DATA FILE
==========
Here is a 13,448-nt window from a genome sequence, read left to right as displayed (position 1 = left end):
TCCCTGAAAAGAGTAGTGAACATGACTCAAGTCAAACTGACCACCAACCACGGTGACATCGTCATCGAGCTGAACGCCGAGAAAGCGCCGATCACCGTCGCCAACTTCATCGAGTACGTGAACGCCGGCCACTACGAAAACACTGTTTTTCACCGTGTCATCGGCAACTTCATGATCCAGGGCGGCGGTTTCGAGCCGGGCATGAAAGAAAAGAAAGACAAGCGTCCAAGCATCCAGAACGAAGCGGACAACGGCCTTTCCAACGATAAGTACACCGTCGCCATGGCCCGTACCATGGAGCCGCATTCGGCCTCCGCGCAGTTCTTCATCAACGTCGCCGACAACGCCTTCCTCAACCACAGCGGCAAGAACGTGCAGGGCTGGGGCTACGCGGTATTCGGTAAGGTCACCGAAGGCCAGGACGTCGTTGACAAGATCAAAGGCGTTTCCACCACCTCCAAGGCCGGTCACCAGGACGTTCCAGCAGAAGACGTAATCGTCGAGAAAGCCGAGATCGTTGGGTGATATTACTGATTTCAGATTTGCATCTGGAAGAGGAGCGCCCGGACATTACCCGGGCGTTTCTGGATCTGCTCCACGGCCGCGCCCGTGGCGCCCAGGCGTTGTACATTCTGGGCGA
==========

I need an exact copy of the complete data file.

Here is a 13,448-nt window from a genome sequence, read left to right as displayed (position 1 = left end):
TCCCTGAAAAGAGTAGTGAACATGACTCAAGTCAAACTGACCACCAACCACGGTGACATCGTCATCGAGCTGAACGCCGAGAAAGCGCCGATCACCGTCGCCAACTTCATCGAGTACGTGAACGCCGGCCACTACGAAAACACTGTTTTTCACCGTGTCATCGGCAACTTCATGATCCAGGGCGGCGGTTTCGAGCCGGGCATGAAAGAAAAGAAAGACAAGCGTCCAAGCATCCAGAACGAAGCGGACAACGGCCTTTCCAACGATAAGTACACCGTCGCCATGGCCCGTACCATGGAGCCGCATTCGGCCTCCGCGCAGTTCTTCATCAACGTCGCCGACAACGCCTTCCTCAACCACAGCGGCAAGAACGTGCAGGGCTGGGGCTACGCGGTATTCGGTAAGGTCACCGAAGGCCAGGACGTCGTTGACAAGATCAAAGGCGTTTCCACCACCTCCAAGGCCGGTCACCAGGACGTTCCAGCAGAAGACGTAATCGTCGAGAAAGCCGAGATCGTTGGGTGATATTACTGATTTCAGATTTGCATCTGGAAGAGGAGCGCCCGGACATTACCCGGGCGTTTCTGGATCTGCTCCACGGCCGCGCCCGTGGCGCCCAGGCGTTGTACATTCTGGGCGA